The opinion of the court was delivered by: MOTLEY
FINDINGS OF FACT AND CONCLUSIONS OF LAW
Plaintiff is a longshoreman who in April 1961 was employed by Universal Terminal & Stevedoring Corporation. Plaintiff's employer had a contract with the owner of the defendant vessel, the A/S D/S Svendborg to unload cargo from the ship's hold at a pier in Brooklyn, New York, on April 26, 1961. At approximately 8:30 A.M. on that date, plaintiff and other members of his gang descended the number two hatch and commenced unloading coffee which had been stowed in that hold. The hatch had been covered by six wooden hatch covers. Each cover was eight feet long, one and a half feet wide, and "three fingers thick". There was a thick metal stripping around the edges of each hatch cover. Iron handles also were attached to each cover to facilitate lifting.
When plaintiff and his fellow employees came aboard ship at 8:00 A.M., their first task was to remove the hatch covers and place them on deck. Finding space on deck for the hatch covers was a problem. There had been stowed on deck alongside hatch number two other cargo, i.e., huge tree trunks. They had been stowed on deck at a port prior to the Port of New York. These logs occupied all of the space between the hatch coaming and the railing of the ship on the inshore side. The longshoreman, consequently, placed the covers in a space on the deck at the aft end of the hatch. This was a space just large enough to accommodate three of the covers, placed one on top of the other, on the inshore side and three on the offshore side.
The tree trunks were to be unloaded at a port subsequent to the Port of New York. They had not been covered in any way and had been exposed to the weather, including rain, for several days prior to April 26, 1961. These tree trunks were so large in circumference that, although the hatch coaming extended above the deck several feet, the trunks extended above the hatch coaming by at least a foot. The hatch coaming is an iron structure which forms the perimeter of the hatch and is approximately four or five feet above the main deck.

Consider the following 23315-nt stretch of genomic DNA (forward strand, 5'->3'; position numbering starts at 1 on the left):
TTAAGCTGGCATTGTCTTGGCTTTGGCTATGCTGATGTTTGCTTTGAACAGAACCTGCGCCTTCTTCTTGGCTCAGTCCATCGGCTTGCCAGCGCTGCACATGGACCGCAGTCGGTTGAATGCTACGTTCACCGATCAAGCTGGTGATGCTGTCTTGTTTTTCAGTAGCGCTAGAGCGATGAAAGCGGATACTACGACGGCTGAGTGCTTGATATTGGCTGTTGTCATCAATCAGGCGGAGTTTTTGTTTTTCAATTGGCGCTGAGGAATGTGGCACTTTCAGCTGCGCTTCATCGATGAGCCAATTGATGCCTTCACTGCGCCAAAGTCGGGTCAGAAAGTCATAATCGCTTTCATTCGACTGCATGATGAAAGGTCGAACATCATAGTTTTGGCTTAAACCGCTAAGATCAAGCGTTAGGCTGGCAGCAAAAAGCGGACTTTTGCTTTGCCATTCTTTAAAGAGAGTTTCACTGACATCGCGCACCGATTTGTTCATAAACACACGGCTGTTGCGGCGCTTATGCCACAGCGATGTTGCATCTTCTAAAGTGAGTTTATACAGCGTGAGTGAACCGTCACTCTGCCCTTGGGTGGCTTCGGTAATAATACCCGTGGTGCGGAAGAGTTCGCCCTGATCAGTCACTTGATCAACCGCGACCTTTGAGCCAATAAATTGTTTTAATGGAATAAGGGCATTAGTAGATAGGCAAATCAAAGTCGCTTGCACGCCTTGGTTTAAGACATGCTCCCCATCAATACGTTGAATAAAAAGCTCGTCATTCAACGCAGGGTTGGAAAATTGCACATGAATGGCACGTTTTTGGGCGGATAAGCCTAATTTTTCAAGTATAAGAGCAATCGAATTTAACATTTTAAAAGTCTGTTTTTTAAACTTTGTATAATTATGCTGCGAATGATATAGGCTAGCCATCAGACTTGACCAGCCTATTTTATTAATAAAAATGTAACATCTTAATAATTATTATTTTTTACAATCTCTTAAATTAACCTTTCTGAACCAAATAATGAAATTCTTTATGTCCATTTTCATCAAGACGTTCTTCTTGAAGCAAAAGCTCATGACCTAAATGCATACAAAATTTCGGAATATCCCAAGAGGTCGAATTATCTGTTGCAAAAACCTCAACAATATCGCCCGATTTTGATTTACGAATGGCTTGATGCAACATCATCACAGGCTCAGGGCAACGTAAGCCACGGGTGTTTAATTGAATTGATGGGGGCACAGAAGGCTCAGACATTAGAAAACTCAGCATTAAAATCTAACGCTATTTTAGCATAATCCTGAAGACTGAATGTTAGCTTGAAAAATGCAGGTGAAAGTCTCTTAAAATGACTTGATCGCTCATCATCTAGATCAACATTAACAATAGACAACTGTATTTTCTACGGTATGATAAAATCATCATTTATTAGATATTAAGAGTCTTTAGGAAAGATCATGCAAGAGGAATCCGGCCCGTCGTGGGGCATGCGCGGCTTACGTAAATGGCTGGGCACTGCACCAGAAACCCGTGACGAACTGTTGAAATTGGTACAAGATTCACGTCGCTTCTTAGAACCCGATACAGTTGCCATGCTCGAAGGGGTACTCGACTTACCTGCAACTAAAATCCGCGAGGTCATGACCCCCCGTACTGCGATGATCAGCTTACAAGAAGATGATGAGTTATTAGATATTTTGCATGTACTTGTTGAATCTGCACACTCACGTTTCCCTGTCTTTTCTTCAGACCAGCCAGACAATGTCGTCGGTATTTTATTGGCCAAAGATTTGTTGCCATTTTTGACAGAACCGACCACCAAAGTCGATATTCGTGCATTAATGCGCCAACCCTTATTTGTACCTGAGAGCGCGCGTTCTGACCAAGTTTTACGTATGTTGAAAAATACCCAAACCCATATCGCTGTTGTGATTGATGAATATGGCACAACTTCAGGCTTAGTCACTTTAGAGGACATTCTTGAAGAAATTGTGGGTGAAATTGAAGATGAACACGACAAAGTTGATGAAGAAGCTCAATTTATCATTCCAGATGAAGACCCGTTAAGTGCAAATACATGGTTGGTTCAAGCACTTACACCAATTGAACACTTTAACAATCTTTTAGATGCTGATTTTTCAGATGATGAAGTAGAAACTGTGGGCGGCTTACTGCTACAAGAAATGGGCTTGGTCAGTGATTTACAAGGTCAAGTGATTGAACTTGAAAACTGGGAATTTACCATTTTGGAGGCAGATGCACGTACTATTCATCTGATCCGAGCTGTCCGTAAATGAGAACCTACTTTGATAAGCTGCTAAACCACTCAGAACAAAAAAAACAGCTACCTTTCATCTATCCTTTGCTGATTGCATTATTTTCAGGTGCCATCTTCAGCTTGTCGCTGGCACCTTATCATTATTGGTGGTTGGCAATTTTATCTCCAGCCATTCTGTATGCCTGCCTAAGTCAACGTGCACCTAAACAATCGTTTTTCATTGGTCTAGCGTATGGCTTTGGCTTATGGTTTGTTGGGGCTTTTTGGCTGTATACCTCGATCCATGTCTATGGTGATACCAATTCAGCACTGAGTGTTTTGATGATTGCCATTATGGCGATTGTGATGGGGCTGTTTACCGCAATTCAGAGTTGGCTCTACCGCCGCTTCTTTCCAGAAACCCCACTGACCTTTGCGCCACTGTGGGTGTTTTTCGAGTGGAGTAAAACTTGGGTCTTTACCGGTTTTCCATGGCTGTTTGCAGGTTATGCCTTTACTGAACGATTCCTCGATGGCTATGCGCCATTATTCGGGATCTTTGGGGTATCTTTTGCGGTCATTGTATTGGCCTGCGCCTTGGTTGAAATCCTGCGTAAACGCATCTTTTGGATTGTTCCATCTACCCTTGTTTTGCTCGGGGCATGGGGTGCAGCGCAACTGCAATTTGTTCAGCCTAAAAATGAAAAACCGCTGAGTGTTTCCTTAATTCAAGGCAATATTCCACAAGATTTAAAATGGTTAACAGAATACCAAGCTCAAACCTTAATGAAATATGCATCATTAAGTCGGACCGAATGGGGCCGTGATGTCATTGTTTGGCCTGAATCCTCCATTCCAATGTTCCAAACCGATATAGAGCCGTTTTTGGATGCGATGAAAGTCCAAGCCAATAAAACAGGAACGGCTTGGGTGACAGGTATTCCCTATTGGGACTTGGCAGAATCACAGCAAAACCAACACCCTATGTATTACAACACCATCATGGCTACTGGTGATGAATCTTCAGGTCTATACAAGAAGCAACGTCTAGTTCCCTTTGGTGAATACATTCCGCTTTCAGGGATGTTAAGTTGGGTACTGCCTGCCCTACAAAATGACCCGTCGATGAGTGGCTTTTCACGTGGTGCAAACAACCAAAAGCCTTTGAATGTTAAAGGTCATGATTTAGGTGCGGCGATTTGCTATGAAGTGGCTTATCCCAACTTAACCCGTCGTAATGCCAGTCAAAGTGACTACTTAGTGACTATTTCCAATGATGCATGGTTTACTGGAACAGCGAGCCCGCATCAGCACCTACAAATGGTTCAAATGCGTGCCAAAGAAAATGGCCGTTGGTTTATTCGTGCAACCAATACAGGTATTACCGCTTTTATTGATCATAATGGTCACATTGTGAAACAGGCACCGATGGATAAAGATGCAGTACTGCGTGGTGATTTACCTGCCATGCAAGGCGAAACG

The placement of the tree trunks on the deck between the hatch coaming and the railing made it impossible for the signalman to walk on the deck between the hatch and the railing in the performance of his duties with relation to the winch operator, the men in the hold and the men on the dock. No catwalk had been constructed over this deck cargo as is the practice under such circumstances. Consequently, the longshoremen decided to improvise. Several of the 120 pound hatch covers were placed across the tree trunks by the signalman and other deckmen in lieu of the customary catwalk.
Since these hatch covers had not been secured in any way, they created a particularly hazardous condition with relation to the men working in the open number two hatch.